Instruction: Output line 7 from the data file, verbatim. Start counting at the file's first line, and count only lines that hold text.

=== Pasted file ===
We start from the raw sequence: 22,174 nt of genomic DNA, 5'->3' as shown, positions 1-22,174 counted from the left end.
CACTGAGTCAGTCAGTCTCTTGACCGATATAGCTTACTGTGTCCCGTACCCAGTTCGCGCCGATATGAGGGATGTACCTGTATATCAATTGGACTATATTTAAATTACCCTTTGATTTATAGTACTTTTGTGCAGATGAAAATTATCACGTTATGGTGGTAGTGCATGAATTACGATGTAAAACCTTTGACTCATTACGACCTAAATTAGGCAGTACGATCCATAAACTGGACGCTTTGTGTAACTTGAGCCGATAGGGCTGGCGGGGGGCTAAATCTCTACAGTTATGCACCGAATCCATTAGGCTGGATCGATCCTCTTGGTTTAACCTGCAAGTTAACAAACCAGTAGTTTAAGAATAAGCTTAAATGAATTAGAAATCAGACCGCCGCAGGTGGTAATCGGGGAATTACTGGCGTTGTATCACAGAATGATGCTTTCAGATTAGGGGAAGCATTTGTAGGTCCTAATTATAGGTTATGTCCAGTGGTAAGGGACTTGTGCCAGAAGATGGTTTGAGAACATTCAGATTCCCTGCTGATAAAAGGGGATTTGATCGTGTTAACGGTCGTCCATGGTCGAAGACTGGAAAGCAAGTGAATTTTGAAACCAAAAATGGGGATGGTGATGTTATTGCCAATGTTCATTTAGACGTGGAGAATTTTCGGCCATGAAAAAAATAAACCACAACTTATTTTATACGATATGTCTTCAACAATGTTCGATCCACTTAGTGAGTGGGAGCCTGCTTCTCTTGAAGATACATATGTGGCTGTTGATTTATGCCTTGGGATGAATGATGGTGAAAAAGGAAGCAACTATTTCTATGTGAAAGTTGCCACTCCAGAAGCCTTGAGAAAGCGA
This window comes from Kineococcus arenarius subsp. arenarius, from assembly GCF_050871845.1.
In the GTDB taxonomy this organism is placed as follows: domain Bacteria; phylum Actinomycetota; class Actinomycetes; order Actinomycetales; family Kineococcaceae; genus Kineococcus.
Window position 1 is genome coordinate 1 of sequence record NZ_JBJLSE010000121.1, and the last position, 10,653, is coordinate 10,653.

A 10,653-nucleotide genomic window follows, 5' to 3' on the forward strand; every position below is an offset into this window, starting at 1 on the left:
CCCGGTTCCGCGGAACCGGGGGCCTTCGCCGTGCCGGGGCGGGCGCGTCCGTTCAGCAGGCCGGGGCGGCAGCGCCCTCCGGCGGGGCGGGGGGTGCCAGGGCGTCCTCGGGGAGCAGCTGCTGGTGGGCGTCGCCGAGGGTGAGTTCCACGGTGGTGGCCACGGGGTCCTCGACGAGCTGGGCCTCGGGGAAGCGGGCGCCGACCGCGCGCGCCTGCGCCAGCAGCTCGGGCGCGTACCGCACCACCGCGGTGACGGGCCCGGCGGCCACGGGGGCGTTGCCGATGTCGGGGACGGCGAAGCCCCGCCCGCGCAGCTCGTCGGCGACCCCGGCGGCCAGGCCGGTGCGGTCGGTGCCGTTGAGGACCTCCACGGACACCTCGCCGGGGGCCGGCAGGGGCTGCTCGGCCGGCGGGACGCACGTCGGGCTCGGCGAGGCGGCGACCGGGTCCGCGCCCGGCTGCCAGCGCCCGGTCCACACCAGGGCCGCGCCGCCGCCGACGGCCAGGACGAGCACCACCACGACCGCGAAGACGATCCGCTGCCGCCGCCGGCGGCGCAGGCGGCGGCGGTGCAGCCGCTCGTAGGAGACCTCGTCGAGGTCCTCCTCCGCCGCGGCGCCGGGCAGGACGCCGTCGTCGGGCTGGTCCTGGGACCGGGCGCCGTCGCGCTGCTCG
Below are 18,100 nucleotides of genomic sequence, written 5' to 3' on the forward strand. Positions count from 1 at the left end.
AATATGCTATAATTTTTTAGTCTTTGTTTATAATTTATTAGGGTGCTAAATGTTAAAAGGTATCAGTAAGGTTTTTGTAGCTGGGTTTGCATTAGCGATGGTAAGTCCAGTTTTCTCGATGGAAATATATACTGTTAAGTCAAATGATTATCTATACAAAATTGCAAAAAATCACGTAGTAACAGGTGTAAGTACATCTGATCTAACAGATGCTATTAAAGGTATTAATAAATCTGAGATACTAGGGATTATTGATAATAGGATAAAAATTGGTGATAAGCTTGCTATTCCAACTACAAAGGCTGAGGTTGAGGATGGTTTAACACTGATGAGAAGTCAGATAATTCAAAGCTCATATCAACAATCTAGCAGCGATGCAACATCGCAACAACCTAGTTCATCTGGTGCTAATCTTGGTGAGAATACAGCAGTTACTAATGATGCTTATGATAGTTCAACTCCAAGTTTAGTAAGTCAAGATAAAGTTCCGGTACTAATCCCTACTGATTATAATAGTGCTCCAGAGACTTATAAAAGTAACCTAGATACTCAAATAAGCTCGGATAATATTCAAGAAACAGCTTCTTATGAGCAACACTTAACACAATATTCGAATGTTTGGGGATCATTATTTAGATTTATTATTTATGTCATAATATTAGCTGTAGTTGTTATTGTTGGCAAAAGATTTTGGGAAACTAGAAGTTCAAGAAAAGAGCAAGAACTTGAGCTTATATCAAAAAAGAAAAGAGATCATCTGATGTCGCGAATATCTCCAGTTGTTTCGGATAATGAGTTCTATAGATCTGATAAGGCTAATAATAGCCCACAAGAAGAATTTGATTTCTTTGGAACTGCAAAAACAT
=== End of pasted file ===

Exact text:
CCCGGTTCCGCGGAACCGGGGGCCTTCGCCGTGCCGGGGCGGGCGCGTCCGTTCAGCAGGCCGGGGCGGCAGCGCCCTCCGGCGGGGCGGGGGGTGCCAGGGCGTCCTCGGGGAGCAGCTGCTGGTGGGCGTCGCCGAGGGTGAGTTCCACGGTGGTGGCCACGGGGTCCTCGACGAGCTGGGCCTCGGGGAAGCGGGCGCCGACCGCGCGCGCCTGCGCCAGCAGCTCGGGCGCGTACCGCACCACCGCGGTGACGGGCCCGGCGGCCACGGGGGCGTTGCCGATGTCGGGGACGGCGAAGCCCCGCCCGCGCAGCTCGTCGGCGACCCCGGCGGCCAGGCCGGTGCGGTCGGTGCCGTTGAGGACCTCCACGGACACCTCGCCGGGGGCCGGCAGGGGCTGCTCGGCCGGCGGGACGCACGTCGGGCTCGGCGAGGCGGCGACCGGGTCCGCGCCCGGCTGCCAGCGCCCGGTCCACACCAGGGCCGCGCCGCCGCCGACGGCCAGGACGAGCACCACCACGACCGCGAAGACGATCCGCTGCCGCCGCCGGCGGCGCAGGCGGCGGCGGTGCAGCCGCTCGTAGGAGACCTCGTCGAGGTCCTCCTCCGCCGCGGCGCCGGGCAGGACGCCGTCGTCGGGCTGGTCCTGGGACCGGGCGCCGTCGCGCTGCTCG